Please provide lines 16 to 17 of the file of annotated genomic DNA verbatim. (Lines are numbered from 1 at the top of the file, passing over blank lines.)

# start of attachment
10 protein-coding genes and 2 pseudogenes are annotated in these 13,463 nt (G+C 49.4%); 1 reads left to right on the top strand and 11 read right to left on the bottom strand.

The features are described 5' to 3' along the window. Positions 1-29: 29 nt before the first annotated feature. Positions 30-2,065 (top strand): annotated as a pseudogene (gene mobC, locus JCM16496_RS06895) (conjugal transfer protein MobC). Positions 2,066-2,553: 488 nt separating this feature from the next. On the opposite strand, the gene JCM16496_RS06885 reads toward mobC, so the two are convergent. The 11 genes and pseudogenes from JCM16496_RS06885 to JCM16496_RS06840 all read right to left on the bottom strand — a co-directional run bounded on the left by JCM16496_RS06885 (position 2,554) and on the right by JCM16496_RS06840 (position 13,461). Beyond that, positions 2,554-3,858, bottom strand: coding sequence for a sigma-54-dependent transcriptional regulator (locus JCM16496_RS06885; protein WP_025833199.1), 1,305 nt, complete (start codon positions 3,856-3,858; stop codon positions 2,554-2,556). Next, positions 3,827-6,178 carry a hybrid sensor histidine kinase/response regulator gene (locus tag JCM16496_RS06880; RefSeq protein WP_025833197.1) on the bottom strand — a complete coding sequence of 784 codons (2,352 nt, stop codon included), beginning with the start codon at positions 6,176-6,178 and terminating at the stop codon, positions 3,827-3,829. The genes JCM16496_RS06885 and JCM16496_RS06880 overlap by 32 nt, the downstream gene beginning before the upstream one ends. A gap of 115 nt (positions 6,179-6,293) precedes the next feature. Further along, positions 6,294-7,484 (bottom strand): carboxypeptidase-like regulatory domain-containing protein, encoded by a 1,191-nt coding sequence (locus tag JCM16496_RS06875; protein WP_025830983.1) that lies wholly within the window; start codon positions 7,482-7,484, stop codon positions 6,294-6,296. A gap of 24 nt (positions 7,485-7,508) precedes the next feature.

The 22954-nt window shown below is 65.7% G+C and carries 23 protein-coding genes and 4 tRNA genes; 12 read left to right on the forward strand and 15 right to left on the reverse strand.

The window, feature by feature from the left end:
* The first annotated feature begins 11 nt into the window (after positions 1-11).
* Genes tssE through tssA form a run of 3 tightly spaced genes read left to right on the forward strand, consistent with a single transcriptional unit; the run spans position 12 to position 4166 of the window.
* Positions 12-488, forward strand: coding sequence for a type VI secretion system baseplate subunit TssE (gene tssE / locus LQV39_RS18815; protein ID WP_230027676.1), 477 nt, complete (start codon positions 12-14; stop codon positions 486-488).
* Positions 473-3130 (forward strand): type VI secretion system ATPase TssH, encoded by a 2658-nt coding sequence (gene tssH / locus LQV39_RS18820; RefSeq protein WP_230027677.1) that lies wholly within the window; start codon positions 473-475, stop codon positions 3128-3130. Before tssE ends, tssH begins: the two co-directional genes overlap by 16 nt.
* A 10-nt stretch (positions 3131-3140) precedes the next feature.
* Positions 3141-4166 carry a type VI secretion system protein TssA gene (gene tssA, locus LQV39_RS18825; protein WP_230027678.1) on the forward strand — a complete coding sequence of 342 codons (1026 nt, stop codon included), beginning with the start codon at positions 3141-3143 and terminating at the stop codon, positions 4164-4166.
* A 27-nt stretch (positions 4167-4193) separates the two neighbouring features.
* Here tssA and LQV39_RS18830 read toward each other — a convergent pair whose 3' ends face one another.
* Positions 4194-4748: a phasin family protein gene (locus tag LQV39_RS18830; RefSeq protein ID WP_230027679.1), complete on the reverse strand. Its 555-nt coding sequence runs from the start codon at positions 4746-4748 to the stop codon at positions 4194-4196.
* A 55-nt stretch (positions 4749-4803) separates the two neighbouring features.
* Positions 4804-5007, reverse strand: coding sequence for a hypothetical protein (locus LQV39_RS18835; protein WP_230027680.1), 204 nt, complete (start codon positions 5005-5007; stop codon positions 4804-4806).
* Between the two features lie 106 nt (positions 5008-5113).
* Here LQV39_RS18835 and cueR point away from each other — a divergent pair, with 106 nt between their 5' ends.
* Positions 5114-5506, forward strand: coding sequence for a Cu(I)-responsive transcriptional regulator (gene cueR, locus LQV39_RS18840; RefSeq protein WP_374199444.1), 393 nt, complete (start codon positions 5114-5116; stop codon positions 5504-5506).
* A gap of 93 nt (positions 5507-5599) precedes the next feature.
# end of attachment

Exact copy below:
* Between the two features lie 106 nt (positions 5008-5113).
* Here LQV39_RS18835 and cueR point away from each other — a divergent pair, with 106 nt between their 5' ends.